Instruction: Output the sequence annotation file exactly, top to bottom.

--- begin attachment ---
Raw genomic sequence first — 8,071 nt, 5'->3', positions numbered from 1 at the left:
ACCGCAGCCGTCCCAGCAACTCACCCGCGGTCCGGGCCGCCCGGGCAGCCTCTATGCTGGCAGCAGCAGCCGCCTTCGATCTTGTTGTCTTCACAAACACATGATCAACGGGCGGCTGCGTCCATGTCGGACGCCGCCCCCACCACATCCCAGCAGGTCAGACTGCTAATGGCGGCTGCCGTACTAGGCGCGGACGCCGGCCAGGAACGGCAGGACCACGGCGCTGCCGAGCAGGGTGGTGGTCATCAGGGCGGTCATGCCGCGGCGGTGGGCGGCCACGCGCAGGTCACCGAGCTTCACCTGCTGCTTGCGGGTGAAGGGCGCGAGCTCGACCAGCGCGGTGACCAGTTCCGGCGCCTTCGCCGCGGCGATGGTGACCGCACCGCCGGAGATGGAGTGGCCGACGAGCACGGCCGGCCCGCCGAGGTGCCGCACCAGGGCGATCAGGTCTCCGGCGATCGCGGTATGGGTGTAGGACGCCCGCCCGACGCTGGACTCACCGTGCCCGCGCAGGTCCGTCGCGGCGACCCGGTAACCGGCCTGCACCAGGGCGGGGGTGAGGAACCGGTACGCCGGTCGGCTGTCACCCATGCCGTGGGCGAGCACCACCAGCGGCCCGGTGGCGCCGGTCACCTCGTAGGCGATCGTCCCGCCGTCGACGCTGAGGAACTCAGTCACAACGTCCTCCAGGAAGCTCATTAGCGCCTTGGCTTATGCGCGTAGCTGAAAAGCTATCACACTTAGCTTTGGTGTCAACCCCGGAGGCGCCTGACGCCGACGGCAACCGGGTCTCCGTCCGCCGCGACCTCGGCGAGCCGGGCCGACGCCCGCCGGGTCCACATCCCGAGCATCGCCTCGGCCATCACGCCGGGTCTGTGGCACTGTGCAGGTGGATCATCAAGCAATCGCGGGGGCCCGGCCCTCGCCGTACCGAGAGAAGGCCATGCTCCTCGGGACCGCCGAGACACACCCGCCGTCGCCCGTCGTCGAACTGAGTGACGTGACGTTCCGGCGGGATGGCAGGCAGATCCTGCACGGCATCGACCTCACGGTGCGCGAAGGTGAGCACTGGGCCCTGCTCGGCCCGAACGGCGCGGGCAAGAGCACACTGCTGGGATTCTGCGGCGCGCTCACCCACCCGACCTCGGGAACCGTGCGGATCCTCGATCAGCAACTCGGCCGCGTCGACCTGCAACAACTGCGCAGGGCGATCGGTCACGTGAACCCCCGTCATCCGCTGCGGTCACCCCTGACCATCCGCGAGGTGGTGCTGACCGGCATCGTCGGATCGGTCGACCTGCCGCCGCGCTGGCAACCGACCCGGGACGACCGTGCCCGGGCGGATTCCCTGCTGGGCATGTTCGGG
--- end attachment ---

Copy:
Raw genomic sequence first — 8,071 nt, 5'->3', positions numbered from 1 at the left:
ACCGCAGCCGTCCCAGCAACTCACCCGCGGTCCGGGCCGCCCGGGCAGCCTCTATGCTGGCAGCAGCAGCCGCCTTCGATCTTGTTGTCTTCACAAACACATGATCAACGGGCGGCTGCGTCCATGTCGGACGCCGCCCCCACCACATCCCAGCAGGTCAGACTGCTAATGGCGGCTGCCGTACTAGGCGCGGACGCCGGCCAGGAACGGCAGGACCACGGCGCTGCCGAGCAGGGTGGTGGTCATCAGGGCGGTCATGCCGCGGCGGTGGGCGGCCACGCGCAGGTCACCGAGCTTCACCTGCTGCTTGCGGGTGAAGGGCGCGAGCTCGACCAGCGCGGTGACCAGTTCCGGCGCCTTCGCCGCGGCGATGGTGACCGCACCGCCGGAGATGGAGTGGCCGACGAGCACGGCCGGCCCGCCGAGGTGCCGCACCAGGGCGATCAGGTCTCCGGCGATCGCGGTATGGGTGTAGGACGCCCGCCCGACGCTGGACTCACCGTGCCCGCGCAGGTCCGTCGCGGCGACCCGGTAACCGGCCTGCACCAGGGCGGGGGTGAGGAACCGGTACGCCGGTCGGCTGTCACCCATGCCGTGGGCGAGCACCACCAGCGGCCCGGTGGCGCCGGTCACCTCGTAGGCGATCGTCCCGCCGTCGACGCTGAGGAACTCAGTCACAACGTCCTCCAGGAAGCTCATTAGCGCCTTGGCTTATGCGCGTAGCTGAAAAGCTATCACACTTAGCTTTGGTGTCAACCCCGGAGGCGCCTGACGCCGACGGCAACCGGGTCTCCGTCCGCCGCGACCTCGGCGAGCCGGGCCGACGCCCGCCGGGTCCACATCCCGAGCATCGCCTCGGCCATCACGCCGGGTCTGTGGCACTGTGCAGGTGGATCATCAAGCAATCGCGGGGGCCCGGCCCTCGCCGTACCGAGAGAAGGCCATGCTCCTCGGGACCGCCGAGACACACCCGCCGTCGCCCGTCGTCGAACTGAGTGACGTGACGTTCCGGCGGGATGGCAGGCAGATCCTGCACGGCATCGACCTCACGGTGCGCGAAGGTGAGCACTGGGCCCTGCTCGGCCCGAACGGCGCGGGCAAGAGCACACTGCTGGGATTCTGCGGCGCGCTCACCCACCCGACCTCGGGAACCGTGCGGATCCTCGATCAGCAACTCGGCCGCGTCGACCTGCAACAACTGCGCAGGGCGATCGGTCACGTGAACCCCCGTCATCCGCTGCGGTCACCCCTGACCATCCGCGAGGTGGTGCTGACCGGCATCGTCGGATCGGTCGACCTGCCGCCGCGCTGGCAACCGACCCGGGACGACCGTGCCCGGGCGGATTCCCTGCTGGGCATGTTCGGG